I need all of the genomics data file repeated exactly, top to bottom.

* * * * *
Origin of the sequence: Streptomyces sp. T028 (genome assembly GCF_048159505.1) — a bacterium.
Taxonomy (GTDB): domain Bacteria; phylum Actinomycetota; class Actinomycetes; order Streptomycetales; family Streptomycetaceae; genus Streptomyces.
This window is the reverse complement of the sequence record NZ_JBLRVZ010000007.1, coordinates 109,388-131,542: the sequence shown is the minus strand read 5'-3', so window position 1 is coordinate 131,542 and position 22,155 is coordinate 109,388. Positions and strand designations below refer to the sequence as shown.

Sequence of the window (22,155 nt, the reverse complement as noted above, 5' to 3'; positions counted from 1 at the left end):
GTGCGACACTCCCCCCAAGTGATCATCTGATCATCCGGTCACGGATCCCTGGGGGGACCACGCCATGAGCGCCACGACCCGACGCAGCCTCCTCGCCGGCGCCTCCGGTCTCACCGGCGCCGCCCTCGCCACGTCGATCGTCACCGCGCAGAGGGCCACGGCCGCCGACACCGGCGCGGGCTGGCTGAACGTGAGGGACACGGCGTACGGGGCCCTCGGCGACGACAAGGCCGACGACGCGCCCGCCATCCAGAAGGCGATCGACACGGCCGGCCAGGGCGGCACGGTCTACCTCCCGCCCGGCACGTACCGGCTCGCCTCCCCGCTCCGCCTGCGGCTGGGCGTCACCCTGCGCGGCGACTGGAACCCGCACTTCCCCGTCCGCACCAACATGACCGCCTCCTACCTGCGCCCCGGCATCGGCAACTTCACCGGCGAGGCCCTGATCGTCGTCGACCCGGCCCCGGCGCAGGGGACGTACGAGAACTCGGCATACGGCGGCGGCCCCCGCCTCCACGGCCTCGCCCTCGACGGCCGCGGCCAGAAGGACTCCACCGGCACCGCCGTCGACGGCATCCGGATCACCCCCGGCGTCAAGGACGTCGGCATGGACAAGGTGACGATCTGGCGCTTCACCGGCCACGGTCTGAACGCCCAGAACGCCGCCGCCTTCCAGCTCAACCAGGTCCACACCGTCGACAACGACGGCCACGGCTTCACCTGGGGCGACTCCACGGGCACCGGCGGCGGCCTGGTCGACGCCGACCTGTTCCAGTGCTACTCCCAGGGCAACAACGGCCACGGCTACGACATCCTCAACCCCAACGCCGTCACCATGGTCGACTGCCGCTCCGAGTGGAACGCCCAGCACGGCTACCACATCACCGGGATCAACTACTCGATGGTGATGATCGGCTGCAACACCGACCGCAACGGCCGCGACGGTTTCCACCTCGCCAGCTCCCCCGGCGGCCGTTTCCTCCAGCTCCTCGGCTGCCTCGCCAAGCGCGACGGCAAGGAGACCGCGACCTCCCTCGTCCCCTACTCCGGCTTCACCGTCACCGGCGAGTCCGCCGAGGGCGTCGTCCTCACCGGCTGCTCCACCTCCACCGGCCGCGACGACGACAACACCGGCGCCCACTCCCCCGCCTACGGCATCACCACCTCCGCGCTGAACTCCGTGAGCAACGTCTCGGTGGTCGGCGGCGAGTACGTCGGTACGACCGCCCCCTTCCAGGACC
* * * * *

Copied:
Origin of the sequence: Streptomyces sp. T028 (genome assembly GCF_048159505.1) — a bacterium.
Taxonomy (GTDB): domain Bacteria; phylum Actinomycetota; class Actinomycetes; order Streptomycetales; family Streptomycetaceae; genus Streptomyces.
This window is the reverse complement of the sequence record NZ_JBLRVZ010000007.1, coordinates 109,388-131,542: the sequence shown is the minus strand read 5'-3', so window position 1 is coordinate 131,542 and position 22,155 is coordinate 109,388. Positions and strand designations below refer to the sequence as shown.

Sequence of the window (22,155 nt, the reverse complement as noted above, 5' to 3'; positions counted from 1 at the left end):
GTGCGACACTCCCCCCAAGTGATCATCTGATCATCCGGTCACGGATCCCTGGGGGGACCACGCCATGAGCGCCACGACCCGACGCAGCCTCCTCGCCGGCGCCTCCGGTCTCACCGGCGCCGCCCTCGCCACGTCGATCGTCACCGCGCAGAGGGCCACGGCCGCCGACACCGGCGCGGGCTGGCTGAACGTGAGGGACACGGCGTACGGGGCCCTCGGCGACGACAAGGCCGACGACGCGCCCGCCATCCAGAAGGCGATCGACACGGCCGGCCAGGGCGGCACGGTCTACCTCCCGCCCGGCACGTACCGGCTCGCCTCCCCGCTCCGCCTGCGGCTGGGCGTCACCCTGCGCGGCGACTGGAACCCGCACTTCCCCGTCCGCACCAACATGACCGCCTCCTACCTGCGCCCCGGCATCGGCAACTTCACCGGCGAGGCCCTGATCGTCGTCGACCCGGCCCCGGCGCAGGGGACGTACGAGAACTCGGCATACGGCGGCGGCCCCCGCCTCCACGGCCTCGCCCTCGACGGCCGCGGCCAGAAGGACTCCACCGGCACCGCCGTCGACGGCATCCGGATCACCCCCGGCGTCAAGGACGTCGGCATGGACAAGGTGACGATCTGGCGCTTCACCGGCCACGGTCTGAACGCCCAGAACGCCGCCGCCTTCCAGCTCAACCAGGTCCACACCGTCGACAACGACGGCCACGGCTTCACCTGGGGCGACTCCACGGGCACCGGCGGCGGCCTGGTCGACGCCGACCTGTTCCAGTGCTACTCCCAGGGCAACAACGGCCACGGCTACGACATCCTCAACCCCAACGCCGTCACCATGGTCGACTGCCGCTCCGAGTGGAACGCCCAGCACGGCTACCACATCACCGGGATCAACTACTCGATGGTGATGATCGGCTGCAACACCGACCGCAACGGCCGCGACGGTTTCCACCTCGCCAGCTCCCCCGGCGGCCGTTTCCTCCAGCTCCTCGGCTGCCTCGCCAAGCGCGACGGCAAGGAGACCGCGACCTCCCTCGTCCCCTACTCCGGCTTCACCGTCACCGGCGAGTCCGCCGAGGGCGTCGTCCTCACCGGCTGCTCCACCTCCACCGGCCGCGACGACGACAACACCGGCGCCCACTCCCCCGCCTACGGCATCACCACCTCCGCGCTGAACTCCGTGAGCAACGTCTCGGTGGTCGGCGGCGAGTACGTCGGTACGACCGCCCCCTTCCAGGACC